By noon that day, pies were sliced, flaky rolls huddled in an old bun warmer, and a quarter cup of real butter melted on a mound of mashed potatoes. I lifted the browned, “golden,” bird from the oven. He preened on a silver platter.

At our feast table, guests seemed to enjoy cranberries, carrots, and costly turkey. His price tag intruded in my mind once more, and with each bite of turkey I swallowed half dollars—caching, ca-ching.

I consoled myself. Someday, I’d memorialize this old bird in a story. He could outlive the gravy and the clan. I recalled other renowned fowl—Daffy and Donald Duck, Chicken Little, Tweety Bird, the goose that laid the golden eggs.

If I keep retelling the story of pricey Tom Turkey, he might join the ranks of other famous fowl. He might make a name for himself, after all.

Wat fun holiday memories do you recall?

The cheerful heart has a continual feast. Proverbs 15:15

Friday, November 16, 2007

Gift Tags

Need a gift for the holidays? Cathy’s devotional book The Stained Glass Pickup is a thoughtful gift that will continue to encourage throughout the year. Read reviews at Amazon and

Purchase autographed copies here . Or contact for prices on two or more autographed copies.

Visit Leafwood Publishers / ACU Press for other gift book ideas.

Leigh McLeroy, author of The Beautiful Ache: Finding the God Who Satisfies When Life Does Not, wrote about the tags that God leaves on his gifts to us. Ms. McLeroy and the Thanksgiving holiday led me to think about 2007 blessings.

Heard any Canadian geese flying south this fall? In their flight pattern, an inked signature from God wasn’t sky-written, but his one-of-a-kind mark was in their V-formation.

Last month, when presenting at a women’s renewal in a forested setting, I saw my first Johnny jump-up plant with delicate violet flowers and purple seed pods, and there in the wooded glen—God’s name tag.

Last year at this time, I mentioned the Thousand Gifts List by Ann Voskamp. She said, “I am daily jotting down items on my ‘Thousand Gifts List.’" The discipline of writing down gifts opened her eyes to things unseen before.

She is “working, one-by-one, up to a thousand gifts. Not of gifts I want. But of gifts I have.” Assisted by my “Thousand Gifts List,” I took a short journey back to January of 2007. A few of my favorites:

The smile that spread across three-year-old granddaughter Jolie’s face when she first picked up a harmonica and “played” it. My son married, bringing his wife, Pam, and her five-year-old daughter into our family. Natalie became an instant grandchild, who immediately called me “Grandma Cathy.”

Other gifts were the funny words of Adam, six-year-old grandson. One hour after last year’s Thanksgiving feast that fed 21, he opened my refrigerator and asked, “Grandma, do you have ANYTHING to eat in here?” My conversations with Grandson Jack, nearly ten, deepened. We still talk trivia, but we also talk about social and political issues.

Other gifts came from our customers. We rarely have trouble collecting monies but have occasionally. As many businesses do, if illness or hard times caused delayed payments, we wrote off the debts.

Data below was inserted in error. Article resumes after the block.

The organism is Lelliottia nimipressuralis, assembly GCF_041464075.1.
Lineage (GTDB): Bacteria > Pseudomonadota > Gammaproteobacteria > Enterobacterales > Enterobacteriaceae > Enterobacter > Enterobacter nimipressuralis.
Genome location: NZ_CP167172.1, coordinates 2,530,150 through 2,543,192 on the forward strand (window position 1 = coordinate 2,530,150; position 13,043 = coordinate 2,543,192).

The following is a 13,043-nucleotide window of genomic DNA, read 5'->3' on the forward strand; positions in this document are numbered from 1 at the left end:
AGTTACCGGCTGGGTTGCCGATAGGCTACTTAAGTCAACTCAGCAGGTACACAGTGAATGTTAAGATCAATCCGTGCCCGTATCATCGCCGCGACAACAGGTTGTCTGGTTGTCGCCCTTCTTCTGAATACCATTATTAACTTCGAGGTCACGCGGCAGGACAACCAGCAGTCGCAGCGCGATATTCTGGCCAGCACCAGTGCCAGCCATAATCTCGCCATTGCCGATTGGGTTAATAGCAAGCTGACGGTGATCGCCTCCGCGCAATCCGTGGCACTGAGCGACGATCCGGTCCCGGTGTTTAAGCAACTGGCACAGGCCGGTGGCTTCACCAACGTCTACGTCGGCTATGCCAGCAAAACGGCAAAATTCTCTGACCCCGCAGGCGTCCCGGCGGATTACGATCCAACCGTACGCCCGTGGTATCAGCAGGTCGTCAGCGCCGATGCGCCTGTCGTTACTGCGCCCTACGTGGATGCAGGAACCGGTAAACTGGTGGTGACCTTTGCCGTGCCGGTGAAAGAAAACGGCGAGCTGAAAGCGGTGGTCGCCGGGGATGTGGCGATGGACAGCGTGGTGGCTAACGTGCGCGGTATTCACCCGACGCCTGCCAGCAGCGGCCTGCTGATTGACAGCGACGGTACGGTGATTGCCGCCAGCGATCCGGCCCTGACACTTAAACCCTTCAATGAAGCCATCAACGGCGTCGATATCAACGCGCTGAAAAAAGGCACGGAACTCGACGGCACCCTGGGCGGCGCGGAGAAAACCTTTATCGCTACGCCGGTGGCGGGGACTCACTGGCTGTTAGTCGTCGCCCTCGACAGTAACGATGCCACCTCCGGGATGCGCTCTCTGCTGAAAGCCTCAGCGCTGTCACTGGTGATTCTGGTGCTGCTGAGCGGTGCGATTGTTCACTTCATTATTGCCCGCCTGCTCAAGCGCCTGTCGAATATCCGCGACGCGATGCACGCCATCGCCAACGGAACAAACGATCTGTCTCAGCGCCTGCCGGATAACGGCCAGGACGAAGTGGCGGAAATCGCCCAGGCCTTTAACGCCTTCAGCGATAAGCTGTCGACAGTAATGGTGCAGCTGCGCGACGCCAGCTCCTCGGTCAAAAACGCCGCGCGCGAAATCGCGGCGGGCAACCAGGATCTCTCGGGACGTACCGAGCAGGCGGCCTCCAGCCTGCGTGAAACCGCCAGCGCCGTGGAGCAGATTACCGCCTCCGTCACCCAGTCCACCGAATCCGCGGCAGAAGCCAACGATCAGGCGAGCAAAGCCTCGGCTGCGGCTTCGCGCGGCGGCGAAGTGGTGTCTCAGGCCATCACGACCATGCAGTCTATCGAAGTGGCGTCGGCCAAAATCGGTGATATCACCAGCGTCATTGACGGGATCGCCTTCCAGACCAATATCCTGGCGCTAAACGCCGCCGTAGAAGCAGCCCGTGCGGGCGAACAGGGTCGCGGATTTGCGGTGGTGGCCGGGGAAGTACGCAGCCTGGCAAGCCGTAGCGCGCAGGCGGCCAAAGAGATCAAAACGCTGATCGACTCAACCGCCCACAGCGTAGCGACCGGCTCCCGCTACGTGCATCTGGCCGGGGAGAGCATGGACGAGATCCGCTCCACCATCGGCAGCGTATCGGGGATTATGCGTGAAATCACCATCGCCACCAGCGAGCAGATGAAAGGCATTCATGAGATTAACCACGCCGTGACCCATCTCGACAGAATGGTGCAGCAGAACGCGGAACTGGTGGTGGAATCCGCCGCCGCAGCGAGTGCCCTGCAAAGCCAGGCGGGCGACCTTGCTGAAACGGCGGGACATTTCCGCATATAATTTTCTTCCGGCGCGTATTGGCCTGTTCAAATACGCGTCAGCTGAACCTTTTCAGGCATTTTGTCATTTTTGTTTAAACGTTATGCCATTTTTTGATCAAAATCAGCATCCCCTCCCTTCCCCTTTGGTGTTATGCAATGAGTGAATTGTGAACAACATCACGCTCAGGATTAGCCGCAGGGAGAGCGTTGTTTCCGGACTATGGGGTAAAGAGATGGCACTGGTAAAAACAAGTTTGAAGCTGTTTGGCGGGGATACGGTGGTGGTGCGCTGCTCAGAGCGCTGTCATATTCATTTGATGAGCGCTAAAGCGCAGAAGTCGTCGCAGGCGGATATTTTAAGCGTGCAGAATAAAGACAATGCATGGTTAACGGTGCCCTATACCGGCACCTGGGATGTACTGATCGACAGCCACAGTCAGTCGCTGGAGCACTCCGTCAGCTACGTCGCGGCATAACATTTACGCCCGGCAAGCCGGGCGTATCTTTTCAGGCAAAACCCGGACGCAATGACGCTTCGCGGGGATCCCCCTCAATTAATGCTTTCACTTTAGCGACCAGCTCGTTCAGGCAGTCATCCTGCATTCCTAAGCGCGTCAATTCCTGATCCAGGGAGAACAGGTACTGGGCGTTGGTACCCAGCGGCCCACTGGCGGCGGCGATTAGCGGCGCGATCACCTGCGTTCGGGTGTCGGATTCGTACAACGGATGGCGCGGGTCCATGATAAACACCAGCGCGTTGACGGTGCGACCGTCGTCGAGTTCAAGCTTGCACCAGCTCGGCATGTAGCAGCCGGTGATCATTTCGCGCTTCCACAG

Two customers who owed money contacted us this year and paid in full. One owed us money for three years, the other for 11 years! Their integrity refreshed my faith.

Among other blessings, my husband and I still have four living parents, each couple celebrating over 60 years of marriage. I especially treasure my husband, who still holds my hand.

Author Leigh McLeroy said God’s gifts with nametags are gratifying, but “it's the Giver who really makes my heart sing. Any gift divorced from its giver is a lifeless thing.”

Preparations for guests, pie baking and turkey stuffing might crowd next week, but carve out a bit of one-to-one quiet time and give thanks to the Giver.

What is the number one thing on your "thanksgiving" list?

Friday, November 09, 2007

The Cost Per Mile

Travel cost per mile is on the rise.

If you live in Texas, those costs may happen on numbered roads. When I tell folks from out of state that we live on “FM 2854,” some have asked if Texans aren’t clever enough to come up with names for roads.

“FM” means “farm to market.” A few ranchers didn’t like the term “farmer,” so some roads are officially noted as “RM” for ranch to market. And when the cities finally crowd pig, goat, and oat farmers off the land, a road can be changed to “UR,” urban road.

Paul Burka gives stats about these numeric roads in Texas Monthly. FM 168 is the longest farm road—140 “straight-arrow miles,” running through cotton and grain fields west of Lubbock, not even touching a town of more than 2,500. Least traveled is FM 2167 in Briscoe County, maxed out at 10 cars per day near Silverton leading to a Boy Scout camp.

Busier than an ant trail, FM 1093 in Houston is the most traveled farm-to-market. An average of 61,000 vehicles a day travels 1093 in front of the Galleria Mall, also known as Westheimer Road. I vote to change the prefix of FM 1093 to UR, urban road.